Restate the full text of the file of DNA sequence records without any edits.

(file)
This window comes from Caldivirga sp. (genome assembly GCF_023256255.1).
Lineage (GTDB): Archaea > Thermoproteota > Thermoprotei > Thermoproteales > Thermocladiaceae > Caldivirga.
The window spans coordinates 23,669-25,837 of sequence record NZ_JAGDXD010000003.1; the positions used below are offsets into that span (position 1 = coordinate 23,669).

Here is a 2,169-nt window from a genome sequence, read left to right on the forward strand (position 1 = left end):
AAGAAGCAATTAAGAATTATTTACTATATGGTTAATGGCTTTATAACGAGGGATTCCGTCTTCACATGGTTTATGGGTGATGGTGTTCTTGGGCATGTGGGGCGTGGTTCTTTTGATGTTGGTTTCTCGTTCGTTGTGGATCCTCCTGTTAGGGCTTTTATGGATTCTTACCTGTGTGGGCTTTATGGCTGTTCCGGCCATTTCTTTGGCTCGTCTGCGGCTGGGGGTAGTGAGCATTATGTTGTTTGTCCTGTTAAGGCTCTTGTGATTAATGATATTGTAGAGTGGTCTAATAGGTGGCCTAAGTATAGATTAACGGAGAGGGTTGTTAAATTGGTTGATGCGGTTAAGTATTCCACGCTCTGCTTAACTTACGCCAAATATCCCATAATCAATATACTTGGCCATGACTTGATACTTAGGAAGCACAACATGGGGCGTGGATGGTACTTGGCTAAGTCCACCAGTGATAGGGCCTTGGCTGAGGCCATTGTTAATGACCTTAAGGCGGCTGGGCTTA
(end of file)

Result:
This window comes from Caldivirga sp. (genome assembly GCF_023256255.1).
Lineage (GTDB): Archaea > Thermoproteota > Thermoprotei > Thermoproteales > Thermocladiaceae > Caldivirga.
The window spans coordinates 23,669-25,837 of sequence record NZ_JAGDXD010000003.1; the positions used below are offsets into that span (position 1 = coordinate 23,669).

Here is a 2,169-nt window from a genome sequence, read left to right on the forward strand (position 1 = left end):
AAGAAGCAATTAAGAATTATTTACTATATGGTTAATGGCTTTATAACGAGGGATTCCGTCTTCACATGGTTTATGGGTGATGGTGTTCTTGGGCATGTGGGGCGTGGTTCTTTTGATGTTGGTTTCTCGTTCGTTGTGGATCCTCCTGTTAGGGCTTTTATGGATTCTTACCTGTGTGGGCTTTATGGCTGTTCCGGCCATTTCTTTGGCTCGTCTGCGGCTGGGGGTAGTGAGCATTATGTTGTTTGTCCTGTTAAGGCTCTTGTGATTAATGATATTGTAGAGTGGTCTAATAGGTGGCCTAAGTATAGATTAACGGAGAGGGTTGTTAAATTGGTTGATGCGGTTAAGTATTCCACGCTCTGCTTAACTTACGCCAAATATCCCATAATCAATATACTTGGCCATGACTTGATACTTAGGAAGCACAACATGGGGCGTGGATGGTACTTGGCTAAGTCCACCAGTGATAGGGCCTTGGCTGAGGCCATTGTTAATGACCTTAAGGCGGCTGGGCTTA